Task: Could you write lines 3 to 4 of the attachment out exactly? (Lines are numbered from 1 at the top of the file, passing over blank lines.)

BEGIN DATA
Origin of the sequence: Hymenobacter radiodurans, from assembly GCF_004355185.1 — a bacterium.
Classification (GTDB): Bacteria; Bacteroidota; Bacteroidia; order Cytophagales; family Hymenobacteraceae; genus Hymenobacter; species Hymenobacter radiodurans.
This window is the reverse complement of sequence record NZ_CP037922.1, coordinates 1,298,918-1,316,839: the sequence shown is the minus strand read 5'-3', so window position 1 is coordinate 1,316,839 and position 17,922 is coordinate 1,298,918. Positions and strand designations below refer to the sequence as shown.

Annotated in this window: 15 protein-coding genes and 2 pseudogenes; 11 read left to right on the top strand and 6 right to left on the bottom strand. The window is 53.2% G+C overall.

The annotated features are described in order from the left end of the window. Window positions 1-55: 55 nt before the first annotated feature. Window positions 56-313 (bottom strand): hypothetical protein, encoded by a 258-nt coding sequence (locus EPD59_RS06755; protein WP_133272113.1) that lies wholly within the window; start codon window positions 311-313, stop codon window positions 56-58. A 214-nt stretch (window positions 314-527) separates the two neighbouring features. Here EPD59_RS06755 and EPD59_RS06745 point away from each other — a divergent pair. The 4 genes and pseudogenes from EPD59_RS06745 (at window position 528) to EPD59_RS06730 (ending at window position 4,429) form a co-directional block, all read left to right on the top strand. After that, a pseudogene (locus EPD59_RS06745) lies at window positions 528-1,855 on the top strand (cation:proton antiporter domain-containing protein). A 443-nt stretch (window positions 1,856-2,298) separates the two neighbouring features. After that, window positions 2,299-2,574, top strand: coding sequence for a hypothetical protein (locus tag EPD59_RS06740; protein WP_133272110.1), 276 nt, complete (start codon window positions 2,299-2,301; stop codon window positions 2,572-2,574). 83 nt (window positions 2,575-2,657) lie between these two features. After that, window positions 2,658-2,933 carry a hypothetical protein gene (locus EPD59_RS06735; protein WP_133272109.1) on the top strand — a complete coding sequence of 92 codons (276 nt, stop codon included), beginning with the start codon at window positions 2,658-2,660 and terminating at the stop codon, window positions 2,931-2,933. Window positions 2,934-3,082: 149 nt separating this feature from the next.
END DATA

This window is the reverse complement of sequence record NZ_CP037922.1, coordinates 1,298,918-1,316,839: the sequence shown is the minus strand read 5'-3', so window position 1 is coordinate 1,316,839 and position 17,922 is coordinate 1,298,918. Positions and strand designations below refer to the sequence as shown.

Annotated in this window: 15 protein-coding genes and 2 pseudogenes; 11 read left to right on the top strand and 6 right to left on the bottom strand. The window is 53.2% G+C overall.